Republicans in the US House of Representatives have proposed a step toward immigration reform. The bill would change who can receive an annual block of 55,000 US permanent resident visas. Currently those visas go to people from countries with relatively low rates of immigration to the US via a lottery system. The new bill would close that program and reallocate the visas toward people earning doctorates in science, technology, engineering, and math (STEM).
CGD Policy Blogs
The Washington Post reported yesterday that India will, starting Jan 1st in 51 districts, pay cash directly into the accounts of poor families as it begins unraveling its convoluted web of food, fuel and other subsidies. India’s been toying with this idea for a while, so it’s good news that it’ll finally kick-off in the New Year. Many others will be watching.
This is a joint post with Lawrence MacDonald.
What do the stalled climate talks getting underway in Doha, Qatar, this week and the partisan jousting in Washington over the impending “fiscal cliff” have in common? Not much if you get your information from the mainstream media, which has mostly either ignored the idea or poured cold water on it. Below the surface, however, there is fresh interest in the United States in taxing carbon pollution, including from some unexpected quarters. Such a move can’t come soon enough.
With relentlessly bad news out of Syria, the search continues for what the world can do to put pressure on Assad’s regime and to lay the groundwork for a future, legitimate Syrian government. The case for preemptive contract sanctions is becoming ever more compelling. Under this approach, the United States, United Kingdom, and other members of the Friends of Syria, would declare that new contracts with the Assad regime are illegitimate and that our courts should not enforce them if a legitimate successor government in Syria repudiates them. This could deter new loans and investments in Syria’s oil or other sectors and send a signal to the Assad regime that the economic pressure will not loosen.
The Millennium Development Goal of universal primary-school completion has been successful. By 2011, 90 percent of countries had already met the goal; only 19 of 212 countries are unlikely to meet it by 2015. That is good news for international campaigns and government efforts to get more kids in school. But meeting enrollment targets does not necessary improve education.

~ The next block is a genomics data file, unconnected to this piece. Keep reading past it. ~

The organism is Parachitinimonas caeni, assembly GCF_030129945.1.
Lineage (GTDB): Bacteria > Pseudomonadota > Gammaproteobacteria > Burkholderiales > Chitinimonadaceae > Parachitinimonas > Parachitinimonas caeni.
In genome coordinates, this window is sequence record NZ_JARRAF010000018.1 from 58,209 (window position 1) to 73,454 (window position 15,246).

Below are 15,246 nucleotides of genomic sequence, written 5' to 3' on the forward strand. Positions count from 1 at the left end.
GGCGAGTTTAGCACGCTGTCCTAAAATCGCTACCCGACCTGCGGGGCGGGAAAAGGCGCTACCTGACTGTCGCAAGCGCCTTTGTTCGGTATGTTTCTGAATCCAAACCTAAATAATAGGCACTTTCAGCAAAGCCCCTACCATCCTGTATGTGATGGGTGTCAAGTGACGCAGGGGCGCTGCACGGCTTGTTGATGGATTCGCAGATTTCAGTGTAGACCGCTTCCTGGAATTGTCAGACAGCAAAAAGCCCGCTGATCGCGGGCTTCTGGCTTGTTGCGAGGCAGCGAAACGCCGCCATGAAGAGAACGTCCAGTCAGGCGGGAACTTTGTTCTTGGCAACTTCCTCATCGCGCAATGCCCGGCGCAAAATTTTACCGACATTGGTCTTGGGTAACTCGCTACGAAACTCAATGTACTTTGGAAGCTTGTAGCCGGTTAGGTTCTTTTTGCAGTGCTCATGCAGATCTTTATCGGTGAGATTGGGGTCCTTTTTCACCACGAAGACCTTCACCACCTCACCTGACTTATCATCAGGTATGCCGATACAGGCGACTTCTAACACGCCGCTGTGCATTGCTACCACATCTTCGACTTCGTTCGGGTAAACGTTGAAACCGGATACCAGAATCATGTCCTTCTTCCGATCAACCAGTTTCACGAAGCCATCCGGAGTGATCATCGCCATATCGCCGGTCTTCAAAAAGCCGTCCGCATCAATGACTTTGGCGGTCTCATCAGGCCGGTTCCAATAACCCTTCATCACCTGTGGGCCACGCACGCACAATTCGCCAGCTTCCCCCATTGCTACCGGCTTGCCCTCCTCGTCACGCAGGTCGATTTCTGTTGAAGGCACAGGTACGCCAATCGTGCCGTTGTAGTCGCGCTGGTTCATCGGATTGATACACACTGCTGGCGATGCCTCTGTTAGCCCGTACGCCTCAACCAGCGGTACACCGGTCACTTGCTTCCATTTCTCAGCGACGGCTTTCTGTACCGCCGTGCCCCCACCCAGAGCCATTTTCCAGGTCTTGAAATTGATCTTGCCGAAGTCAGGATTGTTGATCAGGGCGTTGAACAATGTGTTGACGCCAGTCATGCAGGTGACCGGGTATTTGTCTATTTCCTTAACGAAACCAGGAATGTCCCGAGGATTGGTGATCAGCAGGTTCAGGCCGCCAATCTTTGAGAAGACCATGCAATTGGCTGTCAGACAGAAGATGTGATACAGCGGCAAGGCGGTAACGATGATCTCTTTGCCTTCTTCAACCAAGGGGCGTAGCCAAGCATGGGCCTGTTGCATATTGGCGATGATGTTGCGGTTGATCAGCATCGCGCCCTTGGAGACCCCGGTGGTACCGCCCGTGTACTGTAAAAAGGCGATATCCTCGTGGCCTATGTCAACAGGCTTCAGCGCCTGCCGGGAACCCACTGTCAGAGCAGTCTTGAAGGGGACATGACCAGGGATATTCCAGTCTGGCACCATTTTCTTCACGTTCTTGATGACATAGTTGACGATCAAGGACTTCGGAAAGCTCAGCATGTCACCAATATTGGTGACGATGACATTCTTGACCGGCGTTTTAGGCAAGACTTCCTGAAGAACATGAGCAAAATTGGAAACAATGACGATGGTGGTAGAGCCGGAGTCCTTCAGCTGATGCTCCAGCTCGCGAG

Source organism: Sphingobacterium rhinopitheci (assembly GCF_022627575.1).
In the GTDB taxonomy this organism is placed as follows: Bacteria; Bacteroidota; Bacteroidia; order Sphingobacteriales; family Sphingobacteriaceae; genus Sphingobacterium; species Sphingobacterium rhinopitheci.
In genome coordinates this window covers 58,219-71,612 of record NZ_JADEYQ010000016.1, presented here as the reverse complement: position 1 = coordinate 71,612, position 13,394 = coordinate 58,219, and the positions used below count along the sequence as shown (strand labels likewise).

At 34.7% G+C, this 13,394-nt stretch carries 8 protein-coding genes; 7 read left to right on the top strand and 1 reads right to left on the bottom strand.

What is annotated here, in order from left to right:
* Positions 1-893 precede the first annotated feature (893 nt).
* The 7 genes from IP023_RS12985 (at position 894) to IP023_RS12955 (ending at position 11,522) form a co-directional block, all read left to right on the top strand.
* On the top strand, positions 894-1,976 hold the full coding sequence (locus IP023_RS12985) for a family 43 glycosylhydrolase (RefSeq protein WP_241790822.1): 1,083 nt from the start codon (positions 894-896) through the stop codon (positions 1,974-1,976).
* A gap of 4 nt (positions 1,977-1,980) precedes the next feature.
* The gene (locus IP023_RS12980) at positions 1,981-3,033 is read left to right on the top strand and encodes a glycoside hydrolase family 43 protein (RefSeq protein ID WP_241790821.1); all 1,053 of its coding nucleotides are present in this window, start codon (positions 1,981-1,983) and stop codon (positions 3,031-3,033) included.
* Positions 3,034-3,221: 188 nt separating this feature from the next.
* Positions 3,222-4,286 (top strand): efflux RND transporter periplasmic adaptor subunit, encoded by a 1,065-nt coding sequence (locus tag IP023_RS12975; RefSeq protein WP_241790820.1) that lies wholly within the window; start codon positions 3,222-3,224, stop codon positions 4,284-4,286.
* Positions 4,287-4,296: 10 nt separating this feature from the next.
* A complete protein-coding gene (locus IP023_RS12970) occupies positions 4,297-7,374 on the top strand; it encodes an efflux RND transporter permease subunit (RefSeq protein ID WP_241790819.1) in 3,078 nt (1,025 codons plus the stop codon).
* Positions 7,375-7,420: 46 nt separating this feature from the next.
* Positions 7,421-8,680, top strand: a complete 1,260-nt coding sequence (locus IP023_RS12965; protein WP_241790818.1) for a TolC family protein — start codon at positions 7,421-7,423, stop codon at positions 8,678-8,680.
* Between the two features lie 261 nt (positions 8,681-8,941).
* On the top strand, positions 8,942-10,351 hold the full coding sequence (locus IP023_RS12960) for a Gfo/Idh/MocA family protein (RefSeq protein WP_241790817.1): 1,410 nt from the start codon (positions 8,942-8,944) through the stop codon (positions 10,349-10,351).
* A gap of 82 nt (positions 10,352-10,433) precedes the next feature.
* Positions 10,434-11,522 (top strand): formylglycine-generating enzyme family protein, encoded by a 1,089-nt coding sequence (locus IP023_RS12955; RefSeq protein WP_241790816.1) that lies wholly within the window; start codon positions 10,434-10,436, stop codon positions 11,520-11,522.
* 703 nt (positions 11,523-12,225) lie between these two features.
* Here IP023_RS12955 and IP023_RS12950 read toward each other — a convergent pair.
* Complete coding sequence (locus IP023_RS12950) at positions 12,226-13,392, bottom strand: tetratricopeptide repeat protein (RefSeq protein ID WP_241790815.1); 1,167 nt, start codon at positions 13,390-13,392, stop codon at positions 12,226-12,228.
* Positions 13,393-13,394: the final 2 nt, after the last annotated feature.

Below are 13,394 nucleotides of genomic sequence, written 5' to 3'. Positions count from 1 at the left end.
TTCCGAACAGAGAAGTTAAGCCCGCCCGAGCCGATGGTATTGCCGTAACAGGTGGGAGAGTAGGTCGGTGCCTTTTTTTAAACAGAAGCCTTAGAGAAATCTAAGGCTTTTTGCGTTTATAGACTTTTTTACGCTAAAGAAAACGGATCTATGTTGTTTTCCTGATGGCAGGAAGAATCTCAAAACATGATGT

This is a joint post with Christian Meyer.
For global producers of consumer products, the rise of a middle class in India is great news. Dunkin’ Donuts, Starbucks, and IKEA have all recently announced they will move into the Indian market. The Swedish furniture maker plans to invest up to €1.5 billion over the next 15 to 20 years. A growing and more economically secure middle class in a country that, for all its troubles, is expected to continue to grow at a healthy if not torrid pace, ensures a healthy consumer market for years to come.
Over the last half-century, global health gains have increased at historic levels (you can see for yourself by using Hans Rosling’s entertaining and informative Gapminder tool). While parts of the gain can be attributed to economic growth, specific health efforts continue to generate significant health benefits.
Apparently a spot has opened up in senior management at a major microcredit and development organization in Bangladesh. Here's the "help wanted" ad recently placed in the Daily Star to fill the position (HT Todd Bernhardt of the Grameen Foundation). Maybe you can figure out which organization is hiring? Maybe you know someone who fits the description?
Virtually all the footwear that Americans buy is imported, and those shoes are taxed at an average rate of 10 percent—eight times higher than the average for all imports. This “policy” is a relic of an earlier age that poses an unjustified burden for poor American consumers, who spend a higher share of their incomes on highly taxed shoe and clothing imports than do richer Americans.
Why does Britain score consistently well in its approach to aid? At a recent Center for Global Development in Europe event, Sir Tim Lankester, a former British civil servant, shed some light on this. His new book, The Politics and Economics of Britain’s Foreign Aid: The Pergau Dam Affair, sets out the story of a decisive moment in British development policy.